4. Identify two purposes of reward within a performance management system are as follows:

i) to attract, retain and motivate skilled and quality employees the organisation needs, develop a performance culture and reduce staff turnover.

ii) to operate with transparency which will help employees to understand how the rewards functions operate and how they are affected by them.

5. Describe at least three components of a total reward system, one of which should be non-financial

1. Benefits (Extrinsic) is a financial reward that an employer uses to supplement the cash compensation given to an employee, which provides them with a level of security and financial protection in regards to the following:

a. Annual leave

b. Sickness pay

c. Bereavement pay

d. Retirement pay

e. Pension contribution

2. Compensation (Extrinsic) is another financial reward in regards to the following:

a. Fixed pay – a salary/wage for a job employed to carry out.

b. Short-term incentive pay – could be described as performance related bonus pay, given to the employees who depending on the continuous improve work performance i.e. achieving appraisal targets set.

c. Long-term incentive pay – reward could be listed as stock percentage options of the business; performance shares/units to reward excellent performance over a longer period i.e. 3-5 year financial plan.

3. ‘Total Reward’ (Intrinsic) which an employer can used to attract, motivate and retain talented employees, by acknowledging employees efforts or positive performance, reward can be non-financial as follows:

a. Verbal recognition of achievement by the Board of Directors;

b. Trophies

c. Certificates

d. Theatre tickets/dinner

e. Support in external training and development, which will aid to create a happy and motivated workforce.

6. Explain the factors that should be considered when managing good and poor performance

a. Develop a clear system that is good for the business and staff.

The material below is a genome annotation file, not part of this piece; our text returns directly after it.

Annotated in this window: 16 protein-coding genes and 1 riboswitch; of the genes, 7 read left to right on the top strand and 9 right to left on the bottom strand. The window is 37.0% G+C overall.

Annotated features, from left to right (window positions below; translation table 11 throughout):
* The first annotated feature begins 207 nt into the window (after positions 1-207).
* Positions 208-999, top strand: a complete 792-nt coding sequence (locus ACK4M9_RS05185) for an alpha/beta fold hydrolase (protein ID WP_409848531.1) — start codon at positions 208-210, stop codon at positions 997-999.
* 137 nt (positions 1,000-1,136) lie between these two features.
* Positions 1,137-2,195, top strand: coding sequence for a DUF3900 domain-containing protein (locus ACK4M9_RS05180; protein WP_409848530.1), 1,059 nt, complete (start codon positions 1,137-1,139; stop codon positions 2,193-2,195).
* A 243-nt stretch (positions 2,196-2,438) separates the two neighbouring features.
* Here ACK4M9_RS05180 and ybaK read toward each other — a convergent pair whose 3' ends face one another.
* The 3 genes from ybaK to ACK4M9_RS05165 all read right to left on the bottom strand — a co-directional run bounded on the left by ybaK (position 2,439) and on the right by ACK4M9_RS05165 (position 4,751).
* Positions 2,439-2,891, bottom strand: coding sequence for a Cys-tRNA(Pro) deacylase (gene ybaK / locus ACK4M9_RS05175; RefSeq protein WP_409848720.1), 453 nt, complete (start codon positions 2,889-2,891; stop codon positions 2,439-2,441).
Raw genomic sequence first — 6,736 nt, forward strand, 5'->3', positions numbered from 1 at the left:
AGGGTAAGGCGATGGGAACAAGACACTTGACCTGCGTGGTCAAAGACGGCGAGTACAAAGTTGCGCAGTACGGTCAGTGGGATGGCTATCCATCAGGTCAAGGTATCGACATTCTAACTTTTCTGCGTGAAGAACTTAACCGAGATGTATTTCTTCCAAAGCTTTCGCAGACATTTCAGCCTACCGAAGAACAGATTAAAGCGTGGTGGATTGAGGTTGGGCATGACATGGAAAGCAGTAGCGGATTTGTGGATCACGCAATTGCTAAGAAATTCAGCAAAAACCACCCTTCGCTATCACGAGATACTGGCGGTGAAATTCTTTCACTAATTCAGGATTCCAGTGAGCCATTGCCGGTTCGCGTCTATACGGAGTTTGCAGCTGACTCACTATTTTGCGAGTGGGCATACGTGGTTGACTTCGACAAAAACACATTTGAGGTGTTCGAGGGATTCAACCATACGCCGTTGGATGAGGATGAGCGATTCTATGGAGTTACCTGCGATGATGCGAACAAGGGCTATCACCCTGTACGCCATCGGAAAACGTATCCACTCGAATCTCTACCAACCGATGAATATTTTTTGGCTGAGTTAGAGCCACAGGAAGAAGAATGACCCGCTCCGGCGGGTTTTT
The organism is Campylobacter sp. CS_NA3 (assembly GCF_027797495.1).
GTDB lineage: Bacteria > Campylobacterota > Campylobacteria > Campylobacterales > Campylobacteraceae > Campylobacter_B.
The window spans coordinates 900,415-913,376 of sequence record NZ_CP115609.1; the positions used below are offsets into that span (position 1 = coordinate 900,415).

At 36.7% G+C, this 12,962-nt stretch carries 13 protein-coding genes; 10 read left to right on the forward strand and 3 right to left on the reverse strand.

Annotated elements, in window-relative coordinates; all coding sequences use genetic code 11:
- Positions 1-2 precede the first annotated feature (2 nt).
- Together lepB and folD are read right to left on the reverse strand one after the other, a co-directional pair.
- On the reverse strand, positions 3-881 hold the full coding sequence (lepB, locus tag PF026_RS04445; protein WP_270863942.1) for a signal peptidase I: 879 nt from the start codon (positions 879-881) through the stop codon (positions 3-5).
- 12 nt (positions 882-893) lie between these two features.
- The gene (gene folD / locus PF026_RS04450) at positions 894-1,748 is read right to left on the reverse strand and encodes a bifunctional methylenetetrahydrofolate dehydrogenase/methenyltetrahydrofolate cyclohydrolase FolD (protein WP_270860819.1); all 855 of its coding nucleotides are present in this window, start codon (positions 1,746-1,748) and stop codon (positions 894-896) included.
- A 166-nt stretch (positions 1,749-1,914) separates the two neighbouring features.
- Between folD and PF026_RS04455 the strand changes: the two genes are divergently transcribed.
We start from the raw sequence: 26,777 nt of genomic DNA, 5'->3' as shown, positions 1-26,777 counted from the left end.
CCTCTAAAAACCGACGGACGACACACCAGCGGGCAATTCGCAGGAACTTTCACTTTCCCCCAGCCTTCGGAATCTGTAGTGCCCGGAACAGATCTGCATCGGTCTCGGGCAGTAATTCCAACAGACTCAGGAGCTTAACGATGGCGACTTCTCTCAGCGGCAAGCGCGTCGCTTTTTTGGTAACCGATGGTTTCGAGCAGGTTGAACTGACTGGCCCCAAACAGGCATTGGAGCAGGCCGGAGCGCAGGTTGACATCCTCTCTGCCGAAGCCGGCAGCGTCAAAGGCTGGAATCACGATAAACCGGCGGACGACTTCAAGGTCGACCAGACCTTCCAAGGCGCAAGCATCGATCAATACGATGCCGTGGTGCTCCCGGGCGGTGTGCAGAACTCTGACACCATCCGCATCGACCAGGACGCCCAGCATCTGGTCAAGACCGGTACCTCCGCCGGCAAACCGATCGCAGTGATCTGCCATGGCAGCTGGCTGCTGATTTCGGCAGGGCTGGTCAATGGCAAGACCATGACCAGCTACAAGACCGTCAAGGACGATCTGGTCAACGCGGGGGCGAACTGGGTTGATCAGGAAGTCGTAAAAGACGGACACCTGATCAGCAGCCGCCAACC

b. A consistent approach to performance management of all staff, which will provide opportunities to address problems and generate effective solutions and promotion and further development for staff that have achieved all targets set.

c. Provide training for all managers/team leaders who line-manage – assisting them to deal effectively with performance issues, as managers needs clear procedures and the courage and willingness to address issues/concerns.

d. Discuss other options for improving poor performance or maintain good performance i.e. continuous monitoring and provide feedback.

For the management of both good or poor performance to be effective, the culture of the organisation should be that its encourages on-going feedback and discussion in an open and supportive environment, and when staff are performing well ensuring that there is a clear procedure in promoting and retaining valuable staff. Also, that managers and employee both have the skills to use and understand the process effectively for mutual benefit.

Lastly, a well informed employee will be easier to appraise, this resulting in less time consuming and good results.

7. Describe at least two items of data, including one external to the organisation

Personnel file – has all the information of the employee from the commencement of employment, all recruitment letters, references, supervision notes, appraisal information, and any other personal information which is legally required. It will contain all confidential health/sickness details, absences and training records. In case of any ET claims, the personnel file will be required as an audit trail of the employee life with the organisation, so it should always be in date order and accurate and secured.

In order to gather feedback from other employees, organizations will often use a360° feedback process. Along with the completion of a self-assessment, selected peers, subordinates, and managers are asked to contribute feedback around pre-identified areas. The feedback is based upon specifically identified skills or competencies and the final results are compared against the employee’s self-assessment. This type of feedback increases self-awareness and in some cases is used to support the performance evaluation process.